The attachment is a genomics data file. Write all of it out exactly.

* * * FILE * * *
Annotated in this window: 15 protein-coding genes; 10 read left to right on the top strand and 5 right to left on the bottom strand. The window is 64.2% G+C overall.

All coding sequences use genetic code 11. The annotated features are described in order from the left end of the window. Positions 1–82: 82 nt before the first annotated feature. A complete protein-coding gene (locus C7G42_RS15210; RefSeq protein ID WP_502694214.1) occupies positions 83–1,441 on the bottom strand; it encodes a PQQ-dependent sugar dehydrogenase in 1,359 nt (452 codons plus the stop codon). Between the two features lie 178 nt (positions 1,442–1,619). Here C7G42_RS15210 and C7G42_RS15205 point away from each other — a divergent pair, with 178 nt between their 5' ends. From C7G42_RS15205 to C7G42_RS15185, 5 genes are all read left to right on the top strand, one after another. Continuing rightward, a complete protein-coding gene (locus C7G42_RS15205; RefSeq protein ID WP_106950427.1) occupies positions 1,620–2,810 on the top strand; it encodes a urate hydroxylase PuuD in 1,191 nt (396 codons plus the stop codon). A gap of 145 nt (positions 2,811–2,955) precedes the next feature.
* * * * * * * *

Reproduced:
Annotated in this window: 15 protein-coding genes; 10 read left to right on the top strand and 5 right to left on the bottom strand. The window is 64.2% G+C overall.

All coding sequences use genetic code 11. The annotated features are described in order from the left end of the window. Positions 1–82: 82 nt before the first annotated feature. A complete protein-coding gene (locus C7G42_RS15210; RefSeq protein ID WP_502694214.1) occupies positions 83–1,441 on the bottom strand; it encodes a PQQ-dependent sugar dehydrogenase in 1,359 nt (452 codons plus the stop codon). Between the two features lie 178 nt (positions 1,442–1,619). Here C7G42_RS15210 and C7G42_RS15205 point away from each other — a divergent pair, with 178 nt between their 5' ends. From C7G42_RS15205 to C7G42_RS15185, 5 genes are all read left to right on the top strand, one after another. Continuing rightward, a complete protein-coding gene (locus C7G42_RS15205; RefSeq protein ID WP_106950427.1) occupies positions 1,620–2,810 on the top strand; it encodes a urate hydroxylase PuuD in 1,191 nt (396 codons plus the stop codon). A gap of 145 nt (positions 2,811–2,955) precedes the next feature.